U.S. Sen. Ron Johnson raised $2.1 million in the first quarter of 2016, about $1.2 million less than Dem rival Russ Feingold pulled in.
In it, Johnson's campaign expresses confidence about the state of the race, even though Feingold has consistently outraised the Oshkosh Republican since getting in the race. That includes the $3.35 million Feingold's campaign said the Dem raised during the first three months of 2016. Neither campaign has released their cash-on-hand number, and campaign finance reports are due to the FEC on Friday.
Johnson’s campaign has tried to turn Feingold’s fundraising advantage against him, knocking the Middleton Dem for backing off his pledge in previous campaigns to raise a majority of his money from Wisconsin residents. In today’s memo, Johnson campaign manager Betsy Ankney slammed what she viewed as the Dem’s “campaign finance hypocrisy.” She argued there “is no question, Feingold will have enough money to mount a formidable campaign -- but we are confident we will have the resources we need to win.”
Johnson also has consistently trailed Feingold in polling, though the latest Marquette University Law School Poll had him down 5 points among registered voters rather than the double-digit deficit he’s faced for much of the past year.
The memo focused on last week’s results in the presidential primaries, when about 100,000 more people voted in the GOP race than the Dem contest.
Ankney argued Johnson is an outsider like Bernie Sanders and Ted Cruz, who won their respective primaries, and Donald Trump, who placed second in the GOP race, and the environment favors such a candidate. Along with the turnout in the GOP primary, she cited Rebecca Bradley's win in the Supreme Court race as more evidence of "just how powerful the conservative apparatus in our state is" and that Wisconsin is trending Republican. She also cited the turnout in arguing a superior ground game will matter this fall.
More than 2.1 voters turned out for the election last week, the best mark for an April election since 1972. By comparison, almost 3.1 million Wisconsinites voted in the 2012 election, which Barack Obama won by 213,000 votes. Republicans have not won a presidential race in Wisconsin since Ronald Reagan in 1984.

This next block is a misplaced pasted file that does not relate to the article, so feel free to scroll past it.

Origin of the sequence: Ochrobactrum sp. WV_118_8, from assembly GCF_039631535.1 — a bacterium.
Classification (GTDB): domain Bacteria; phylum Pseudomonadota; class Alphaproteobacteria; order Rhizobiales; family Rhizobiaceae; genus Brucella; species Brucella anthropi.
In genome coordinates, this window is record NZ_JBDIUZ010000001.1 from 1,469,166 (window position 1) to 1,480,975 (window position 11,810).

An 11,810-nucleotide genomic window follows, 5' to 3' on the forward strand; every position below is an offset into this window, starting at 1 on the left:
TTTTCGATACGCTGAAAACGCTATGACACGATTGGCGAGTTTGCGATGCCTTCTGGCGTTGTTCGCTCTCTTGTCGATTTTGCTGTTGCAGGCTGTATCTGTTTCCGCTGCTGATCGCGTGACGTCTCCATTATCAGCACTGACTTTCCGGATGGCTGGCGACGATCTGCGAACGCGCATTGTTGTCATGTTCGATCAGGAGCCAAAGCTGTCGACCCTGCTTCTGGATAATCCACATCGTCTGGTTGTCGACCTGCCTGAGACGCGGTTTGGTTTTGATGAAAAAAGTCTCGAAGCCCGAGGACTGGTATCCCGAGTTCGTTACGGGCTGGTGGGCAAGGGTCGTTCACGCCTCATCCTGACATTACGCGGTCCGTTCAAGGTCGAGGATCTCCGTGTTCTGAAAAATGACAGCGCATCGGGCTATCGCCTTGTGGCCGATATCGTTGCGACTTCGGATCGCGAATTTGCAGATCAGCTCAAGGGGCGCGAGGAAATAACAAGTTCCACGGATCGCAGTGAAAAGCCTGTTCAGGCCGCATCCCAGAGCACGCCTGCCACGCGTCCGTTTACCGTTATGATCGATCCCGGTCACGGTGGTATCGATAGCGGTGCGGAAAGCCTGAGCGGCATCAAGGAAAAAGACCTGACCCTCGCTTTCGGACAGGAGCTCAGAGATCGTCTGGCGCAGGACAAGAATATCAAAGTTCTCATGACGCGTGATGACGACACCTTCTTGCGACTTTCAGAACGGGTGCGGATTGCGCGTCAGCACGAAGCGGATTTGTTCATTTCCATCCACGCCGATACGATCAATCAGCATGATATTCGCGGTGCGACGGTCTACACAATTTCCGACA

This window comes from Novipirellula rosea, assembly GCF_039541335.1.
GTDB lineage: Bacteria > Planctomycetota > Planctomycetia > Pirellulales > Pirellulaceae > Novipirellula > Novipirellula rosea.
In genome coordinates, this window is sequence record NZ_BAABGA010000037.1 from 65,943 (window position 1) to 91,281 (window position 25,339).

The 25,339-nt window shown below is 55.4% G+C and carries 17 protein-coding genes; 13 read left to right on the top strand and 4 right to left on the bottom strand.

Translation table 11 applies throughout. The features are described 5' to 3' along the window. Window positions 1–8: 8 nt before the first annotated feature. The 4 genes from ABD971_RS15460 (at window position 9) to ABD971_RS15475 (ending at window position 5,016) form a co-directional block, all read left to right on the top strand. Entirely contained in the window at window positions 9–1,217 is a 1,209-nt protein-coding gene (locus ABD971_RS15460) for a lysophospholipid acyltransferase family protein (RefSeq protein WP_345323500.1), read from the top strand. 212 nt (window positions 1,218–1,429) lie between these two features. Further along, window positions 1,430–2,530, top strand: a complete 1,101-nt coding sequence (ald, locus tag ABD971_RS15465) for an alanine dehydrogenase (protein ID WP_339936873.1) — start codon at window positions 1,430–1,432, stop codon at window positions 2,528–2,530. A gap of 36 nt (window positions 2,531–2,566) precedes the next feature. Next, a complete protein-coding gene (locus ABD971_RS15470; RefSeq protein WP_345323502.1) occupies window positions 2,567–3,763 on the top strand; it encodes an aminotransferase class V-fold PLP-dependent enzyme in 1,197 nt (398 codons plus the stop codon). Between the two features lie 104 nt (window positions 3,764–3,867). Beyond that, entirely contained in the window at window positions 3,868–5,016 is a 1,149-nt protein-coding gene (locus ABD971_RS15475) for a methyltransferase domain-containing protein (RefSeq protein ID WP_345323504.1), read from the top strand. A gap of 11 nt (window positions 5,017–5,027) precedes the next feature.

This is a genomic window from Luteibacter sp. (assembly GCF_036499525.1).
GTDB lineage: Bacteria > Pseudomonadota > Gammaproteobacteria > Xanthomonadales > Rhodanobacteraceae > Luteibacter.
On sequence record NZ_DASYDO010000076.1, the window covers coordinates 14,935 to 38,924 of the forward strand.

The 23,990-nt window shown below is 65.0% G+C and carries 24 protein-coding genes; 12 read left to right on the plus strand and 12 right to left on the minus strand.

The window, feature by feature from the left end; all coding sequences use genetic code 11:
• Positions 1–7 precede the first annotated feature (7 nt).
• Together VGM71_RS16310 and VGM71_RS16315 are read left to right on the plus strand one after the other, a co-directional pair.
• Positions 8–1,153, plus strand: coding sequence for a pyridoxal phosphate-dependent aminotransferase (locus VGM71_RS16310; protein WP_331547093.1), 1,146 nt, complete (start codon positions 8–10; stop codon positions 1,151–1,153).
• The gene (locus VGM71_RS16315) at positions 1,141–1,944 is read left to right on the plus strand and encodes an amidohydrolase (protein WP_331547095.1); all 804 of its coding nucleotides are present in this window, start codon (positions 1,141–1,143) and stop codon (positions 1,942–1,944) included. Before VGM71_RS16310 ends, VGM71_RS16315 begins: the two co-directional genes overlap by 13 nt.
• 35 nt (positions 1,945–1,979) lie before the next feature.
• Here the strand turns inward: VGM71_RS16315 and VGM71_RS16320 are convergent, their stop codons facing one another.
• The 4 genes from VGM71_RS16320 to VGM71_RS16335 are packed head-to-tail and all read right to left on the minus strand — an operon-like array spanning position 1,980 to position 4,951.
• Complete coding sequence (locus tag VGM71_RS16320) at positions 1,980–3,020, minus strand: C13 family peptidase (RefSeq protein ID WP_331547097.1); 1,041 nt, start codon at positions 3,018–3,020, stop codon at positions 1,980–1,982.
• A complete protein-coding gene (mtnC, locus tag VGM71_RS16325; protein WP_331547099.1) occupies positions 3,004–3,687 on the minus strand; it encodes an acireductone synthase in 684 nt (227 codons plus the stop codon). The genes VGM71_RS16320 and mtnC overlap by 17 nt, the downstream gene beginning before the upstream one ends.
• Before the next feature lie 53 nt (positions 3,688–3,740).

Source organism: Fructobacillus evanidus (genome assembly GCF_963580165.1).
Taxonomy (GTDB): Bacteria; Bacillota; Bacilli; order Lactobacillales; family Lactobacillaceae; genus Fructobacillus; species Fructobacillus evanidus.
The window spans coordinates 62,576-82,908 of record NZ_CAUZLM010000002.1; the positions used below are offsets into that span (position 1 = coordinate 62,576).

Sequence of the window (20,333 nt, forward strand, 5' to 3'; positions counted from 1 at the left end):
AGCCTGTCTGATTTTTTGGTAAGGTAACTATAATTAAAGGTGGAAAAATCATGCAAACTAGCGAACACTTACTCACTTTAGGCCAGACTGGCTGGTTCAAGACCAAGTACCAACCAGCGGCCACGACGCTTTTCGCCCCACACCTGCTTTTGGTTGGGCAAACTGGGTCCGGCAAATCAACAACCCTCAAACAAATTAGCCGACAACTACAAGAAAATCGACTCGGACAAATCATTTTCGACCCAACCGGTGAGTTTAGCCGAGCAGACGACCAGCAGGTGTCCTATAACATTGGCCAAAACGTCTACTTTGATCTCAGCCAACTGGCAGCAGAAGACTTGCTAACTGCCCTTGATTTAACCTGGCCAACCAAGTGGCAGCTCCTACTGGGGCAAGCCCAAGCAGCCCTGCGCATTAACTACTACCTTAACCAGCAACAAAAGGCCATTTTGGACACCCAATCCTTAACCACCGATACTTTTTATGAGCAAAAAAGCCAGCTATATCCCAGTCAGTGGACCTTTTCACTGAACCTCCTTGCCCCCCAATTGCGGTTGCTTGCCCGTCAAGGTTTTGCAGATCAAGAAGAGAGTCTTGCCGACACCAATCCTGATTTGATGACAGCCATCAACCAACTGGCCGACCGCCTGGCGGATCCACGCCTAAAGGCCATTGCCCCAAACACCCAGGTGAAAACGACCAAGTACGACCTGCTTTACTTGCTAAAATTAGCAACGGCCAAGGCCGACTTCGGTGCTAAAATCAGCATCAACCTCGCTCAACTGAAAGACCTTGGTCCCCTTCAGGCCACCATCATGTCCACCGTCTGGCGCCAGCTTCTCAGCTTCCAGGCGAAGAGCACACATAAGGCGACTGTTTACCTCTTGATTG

Feingold campaign manager Tom Russell countered today by pointing out the Middleton Dem has outraised Johnson by more than $1 million in each quarter since getting in. He has now pulled in about $10.8 million for his campaign, compared to the $7.1 million Johnson has raised over roughly the same period.
Russell said Feingold's fundraising haul includes more than 30,000 Wisconsin contributions from all 72 counties and noted other trends such as Feingold relying on a base of smaller donors on which the campaign can "operate and grow," while Johnson "is overwhelmingly dependent upon a small group of very wealthy donors."
Russell also argued Feingold has "both the message and the resources to drive a strong campaign," while Johnson has a "crippling reliance on outside groups and Super PACs to handle both his funding and his message." The conservative Americans for Prosperity last week announced a $1.1 million TV buy to boost Johnson, while the super PAC Let America Work this week went up with an ad going after Feingold on national security.
"Third, Senator Johnson has embraced the culture of DC so aggressively that he’ll have a hard time appealing to Wisconsin voters, while Russ has been constantly traveling the state listening to voters and showing a real commitment to their concerns," Russell said.
-- By JR Ross
Editor's note: This post has been updated with comments from the Feingold campaign and additional details from the Johnson campaign memo.